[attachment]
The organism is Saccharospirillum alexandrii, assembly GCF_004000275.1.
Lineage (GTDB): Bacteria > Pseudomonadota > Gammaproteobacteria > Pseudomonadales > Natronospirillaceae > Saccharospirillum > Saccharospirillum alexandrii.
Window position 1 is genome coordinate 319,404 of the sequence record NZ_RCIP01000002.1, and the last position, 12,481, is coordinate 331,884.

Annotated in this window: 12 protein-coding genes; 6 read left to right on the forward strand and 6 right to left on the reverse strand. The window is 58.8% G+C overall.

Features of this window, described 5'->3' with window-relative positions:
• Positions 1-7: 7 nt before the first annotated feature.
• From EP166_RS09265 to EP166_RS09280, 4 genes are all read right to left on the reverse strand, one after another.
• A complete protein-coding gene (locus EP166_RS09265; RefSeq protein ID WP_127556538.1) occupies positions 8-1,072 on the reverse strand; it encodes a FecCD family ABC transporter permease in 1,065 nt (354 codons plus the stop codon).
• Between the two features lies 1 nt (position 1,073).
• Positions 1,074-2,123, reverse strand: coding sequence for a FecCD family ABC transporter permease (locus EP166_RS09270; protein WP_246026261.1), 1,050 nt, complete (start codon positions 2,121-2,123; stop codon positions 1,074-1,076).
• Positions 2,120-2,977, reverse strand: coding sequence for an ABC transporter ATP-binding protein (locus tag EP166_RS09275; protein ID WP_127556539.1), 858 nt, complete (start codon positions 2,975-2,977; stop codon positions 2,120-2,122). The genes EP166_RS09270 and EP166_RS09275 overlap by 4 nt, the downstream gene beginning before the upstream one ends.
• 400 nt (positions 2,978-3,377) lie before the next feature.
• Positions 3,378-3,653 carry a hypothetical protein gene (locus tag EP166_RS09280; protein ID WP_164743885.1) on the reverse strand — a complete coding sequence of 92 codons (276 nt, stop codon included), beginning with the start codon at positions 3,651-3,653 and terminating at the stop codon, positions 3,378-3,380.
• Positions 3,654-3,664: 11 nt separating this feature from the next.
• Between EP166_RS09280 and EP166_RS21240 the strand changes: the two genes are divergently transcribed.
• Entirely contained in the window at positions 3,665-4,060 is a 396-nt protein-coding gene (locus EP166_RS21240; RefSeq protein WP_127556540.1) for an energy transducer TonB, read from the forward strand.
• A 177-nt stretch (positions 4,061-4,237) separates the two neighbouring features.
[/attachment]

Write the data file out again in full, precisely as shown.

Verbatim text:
The organism is Saccharospirillum alexandrii, assembly GCF_004000275.1.
Lineage (GTDB): Bacteria > Pseudomonadota > Gammaproteobacteria > Pseudomonadales > Natronospirillaceae > Saccharospirillum > Saccharospirillum alexandrii.
Window position 1 is genome coordinate 319,404 of the sequence record NZ_RCIP01000002.1, and the last position, 12,481, is coordinate 331,884.

Annotated in this window: 12 protein-coding genes; 6 read left to right on the forward strand and 6 right to left on the reverse strand. The window is 58.8% G+C overall.

Features of this window, described 5'->3' with window-relative positions:
• Positions 1-7: 7 nt before the first annotated feature.
• From EP166_RS09265 to EP166_RS09280, 4 genes are all read right to left on the reverse strand, one after another.
• A complete protein-coding gene (locus EP166_RS09265; RefSeq protein ID WP_127556538.1) occupies positions 8-1,072 on the reverse strand; it encodes a FecCD family ABC transporter permease in 1,065 nt (354 codons plus the stop codon).
• Between the two features lies 1 nt (position 1,073).
• Positions 1,074-2,123, reverse strand: coding sequence for a FecCD family ABC transporter permease (locus EP166_RS09270; protein WP_246026261.1), 1,050 nt, complete (start codon positions 2,121-2,123; stop codon positions 1,074-1,076).
• Positions 2,120-2,977, reverse strand: coding sequence for an ABC transporter ATP-binding protein (locus tag EP166_RS09275; protein ID WP_127556539.1), 858 nt, complete (start codon positions 2,975-2,977; stop codon positions 2,120-2,122). The genes EP166_RS09270 and EP166_RS09275 overlap by 4 nt, the downstream gene beginning before the upstream one ends.
• 400 nt (positions 2,978-3,377) lie before the next feature.
• Positions 3,378-3,653 carry a hypothetical protein gene (locus tag EP166_RS09280; protein ID WP_164743885.1) on the reverse strand — a complete coding sequence of 92 codons (276 nt, stop codon included), beginning with the start codon at positions 3,651-3,653 and terminating at the stop codon, positions 3,378-3,380.
• Positions 3,654-3,664: 11 nt separating this feature from the next.
• Between EP166_RS09280 and EP166_RS21240 the strand changes: the two genes are divergently transcribed.
• Entirely contained in the window at positions 3,665-4,060 is a 396-nt protein-coding gene (locus EP166_RS21240; RefSeq protein WP_127556540.1) for an energy transducer TonB, read from the forward strand.
• A 177-nt stretch (positions 4,061-4,237) separates the two neighbouring features.